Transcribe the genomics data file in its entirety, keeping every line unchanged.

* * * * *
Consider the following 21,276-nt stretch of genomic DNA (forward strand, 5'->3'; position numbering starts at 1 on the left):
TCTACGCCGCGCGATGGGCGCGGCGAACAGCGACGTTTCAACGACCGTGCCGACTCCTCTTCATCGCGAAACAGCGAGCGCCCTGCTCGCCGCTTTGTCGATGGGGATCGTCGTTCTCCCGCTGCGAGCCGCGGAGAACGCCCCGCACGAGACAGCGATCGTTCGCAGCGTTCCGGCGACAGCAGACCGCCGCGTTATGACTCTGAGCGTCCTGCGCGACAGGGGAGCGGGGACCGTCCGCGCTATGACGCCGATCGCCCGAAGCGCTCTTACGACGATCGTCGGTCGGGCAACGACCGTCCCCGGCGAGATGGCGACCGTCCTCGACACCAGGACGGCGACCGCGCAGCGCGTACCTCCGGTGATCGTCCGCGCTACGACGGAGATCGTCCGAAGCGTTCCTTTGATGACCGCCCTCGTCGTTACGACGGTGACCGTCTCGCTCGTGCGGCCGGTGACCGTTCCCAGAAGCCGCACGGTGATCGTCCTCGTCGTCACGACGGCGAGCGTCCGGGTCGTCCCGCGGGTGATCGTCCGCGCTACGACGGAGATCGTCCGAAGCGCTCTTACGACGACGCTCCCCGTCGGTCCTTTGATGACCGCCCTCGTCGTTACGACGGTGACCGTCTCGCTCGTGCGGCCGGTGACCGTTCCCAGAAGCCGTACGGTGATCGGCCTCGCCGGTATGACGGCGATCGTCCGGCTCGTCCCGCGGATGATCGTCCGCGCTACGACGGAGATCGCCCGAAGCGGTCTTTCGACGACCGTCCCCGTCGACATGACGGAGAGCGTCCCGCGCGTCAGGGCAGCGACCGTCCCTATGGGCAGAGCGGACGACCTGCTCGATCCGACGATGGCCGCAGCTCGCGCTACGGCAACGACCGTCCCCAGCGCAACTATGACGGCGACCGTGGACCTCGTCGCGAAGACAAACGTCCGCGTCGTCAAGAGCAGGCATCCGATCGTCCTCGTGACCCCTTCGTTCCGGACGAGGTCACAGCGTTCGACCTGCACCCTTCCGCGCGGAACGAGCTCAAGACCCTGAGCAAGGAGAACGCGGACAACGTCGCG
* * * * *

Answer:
Consider the following 21,276-nt stretch of genomic DNA (forward strand, 5'->3'; position numbering starts at 1 on the left):
TCTACGCCGCGCGATGGGCGCGGCGAACAGCGACGTTTCAACGACCGTGCCGACTCCTCTTCATCGCGAAACAGCGAGCGCCCTGCTCGCCGCTTTGTCGATGGGGATCGTCGTTCTCCCGCTGCGAGCCGCGGAGAACGCCCCGCACGAGACAGCGATCGTTCGCAGCGTTCCGGCGACAGCAGACCGCCGCGTTATGACTCTGAGCGTCCTGCGCGACAGGGGAGCGGGGACCGTCCGCGCTATGACGCCGATCGCCCGAAGCGCTCTTACGACGATCGTCGGTCGGGCAACGACCGTCCCCGGCGAGATGGCGACCGTCCTCGACACCAGGACGGCGACCGCGCAGCGCGTACCTCCGGTGATCGTCCGCGCTACGACGGAGATCGTCCGAAGCGTTCCTTTGATGACCGCCCTCGTCGTTACGACGGTGACCGTCTCGCTCGTGCGGCCGGTGACCGTTCCCAGAAGCCGCACGGTGATCGTCCTCGTCGTCACGACGGCGAGCGTCCGGGTCGTCCCGCGGGTGATCGTCCGCGCTACGACGGAGATCGTCCGAAGCGCTCTTACGACGACGCTCCCCGTCGGTCCTTTGATGACCGCCCTCGTCGTTACGACGGTGACCGTCTCGCTCGTGCGGCCGGTGACCGTTCCCAGAAGCCGTACGGTGATCGGCCTCGCCGGTATGACGGCGATCGTCCGGCTCGTCCCGCGGATGATCGTCCGCGCTACGACGGAGATCGCCCGAAGCGGTCTTTCGACGACCGTCCCCGTCGACATGACGGAGAGCGTCCCGCGCGTCAGGGCAGCGACCGTCCCTATGGGCAGAGCGGACGACCTGCTCGATCCGACGATGGCCGCAGCTCGCGCTACGGCAACGACCGTCCCCAGCGCAACTATGACGGCGACCGTGGACCTCGTCGCGAAGACAAACGTCCGCGTCGTCAAGAGCAGGCATCCGATCGTCCTCGTGACCCCTTCGTTCCGGACGAGGTCACAGCGTTCGACCTGCACCCTTCCGCGCGGAACGAGCTCAAGACCCTGAGCAAGGAGAACGCGGACAACGTCGCG